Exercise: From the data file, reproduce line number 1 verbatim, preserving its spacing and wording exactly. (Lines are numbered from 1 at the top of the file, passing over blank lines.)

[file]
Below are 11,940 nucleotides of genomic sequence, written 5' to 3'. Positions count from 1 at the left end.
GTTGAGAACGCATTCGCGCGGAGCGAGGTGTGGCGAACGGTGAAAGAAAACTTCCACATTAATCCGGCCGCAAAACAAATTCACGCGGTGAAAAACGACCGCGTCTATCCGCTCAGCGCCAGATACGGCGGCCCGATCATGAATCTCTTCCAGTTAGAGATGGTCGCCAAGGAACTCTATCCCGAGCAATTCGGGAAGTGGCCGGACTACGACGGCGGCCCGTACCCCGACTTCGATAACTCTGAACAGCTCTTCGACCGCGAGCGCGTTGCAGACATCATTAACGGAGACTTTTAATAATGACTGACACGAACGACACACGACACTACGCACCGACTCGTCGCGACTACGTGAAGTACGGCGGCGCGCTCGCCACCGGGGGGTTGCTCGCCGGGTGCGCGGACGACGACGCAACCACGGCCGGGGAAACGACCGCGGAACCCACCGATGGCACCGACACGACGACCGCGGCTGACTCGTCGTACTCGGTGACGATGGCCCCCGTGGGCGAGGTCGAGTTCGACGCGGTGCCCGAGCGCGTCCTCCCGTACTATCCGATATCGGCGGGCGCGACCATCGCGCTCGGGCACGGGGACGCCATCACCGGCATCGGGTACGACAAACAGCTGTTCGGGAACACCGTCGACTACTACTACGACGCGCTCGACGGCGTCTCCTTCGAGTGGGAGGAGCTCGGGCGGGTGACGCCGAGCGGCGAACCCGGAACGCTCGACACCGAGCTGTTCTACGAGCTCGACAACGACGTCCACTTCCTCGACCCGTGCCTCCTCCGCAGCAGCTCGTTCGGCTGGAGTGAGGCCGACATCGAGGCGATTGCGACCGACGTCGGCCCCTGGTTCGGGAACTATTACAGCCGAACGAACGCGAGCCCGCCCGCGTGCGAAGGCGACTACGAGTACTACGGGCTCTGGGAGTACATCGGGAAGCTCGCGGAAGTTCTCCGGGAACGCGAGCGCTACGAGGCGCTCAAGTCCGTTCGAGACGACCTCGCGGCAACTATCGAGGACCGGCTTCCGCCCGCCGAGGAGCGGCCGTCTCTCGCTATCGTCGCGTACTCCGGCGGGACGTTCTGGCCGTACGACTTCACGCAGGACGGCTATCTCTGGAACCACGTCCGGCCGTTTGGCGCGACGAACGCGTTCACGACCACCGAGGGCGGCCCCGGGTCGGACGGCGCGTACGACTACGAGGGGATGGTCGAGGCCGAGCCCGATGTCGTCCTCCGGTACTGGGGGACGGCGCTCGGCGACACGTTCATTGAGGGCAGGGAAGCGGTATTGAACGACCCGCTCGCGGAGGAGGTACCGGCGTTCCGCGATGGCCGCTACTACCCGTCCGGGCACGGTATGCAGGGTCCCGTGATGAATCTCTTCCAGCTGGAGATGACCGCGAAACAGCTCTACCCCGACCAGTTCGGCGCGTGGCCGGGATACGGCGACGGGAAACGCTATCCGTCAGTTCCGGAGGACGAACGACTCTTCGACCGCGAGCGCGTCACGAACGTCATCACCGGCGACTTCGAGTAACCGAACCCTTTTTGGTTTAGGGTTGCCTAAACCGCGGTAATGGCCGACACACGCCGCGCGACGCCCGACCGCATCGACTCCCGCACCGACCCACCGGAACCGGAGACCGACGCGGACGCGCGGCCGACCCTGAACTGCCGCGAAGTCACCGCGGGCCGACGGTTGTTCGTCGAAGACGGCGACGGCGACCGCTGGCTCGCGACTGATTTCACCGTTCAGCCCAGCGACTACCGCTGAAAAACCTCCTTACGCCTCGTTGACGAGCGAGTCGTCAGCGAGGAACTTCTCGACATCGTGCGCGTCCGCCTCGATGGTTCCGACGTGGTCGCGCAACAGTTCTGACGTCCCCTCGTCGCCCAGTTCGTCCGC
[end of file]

Below are 11,940 nucleotides of genomic sequence, written 5' to 3'. Positions count from 1 at the left end.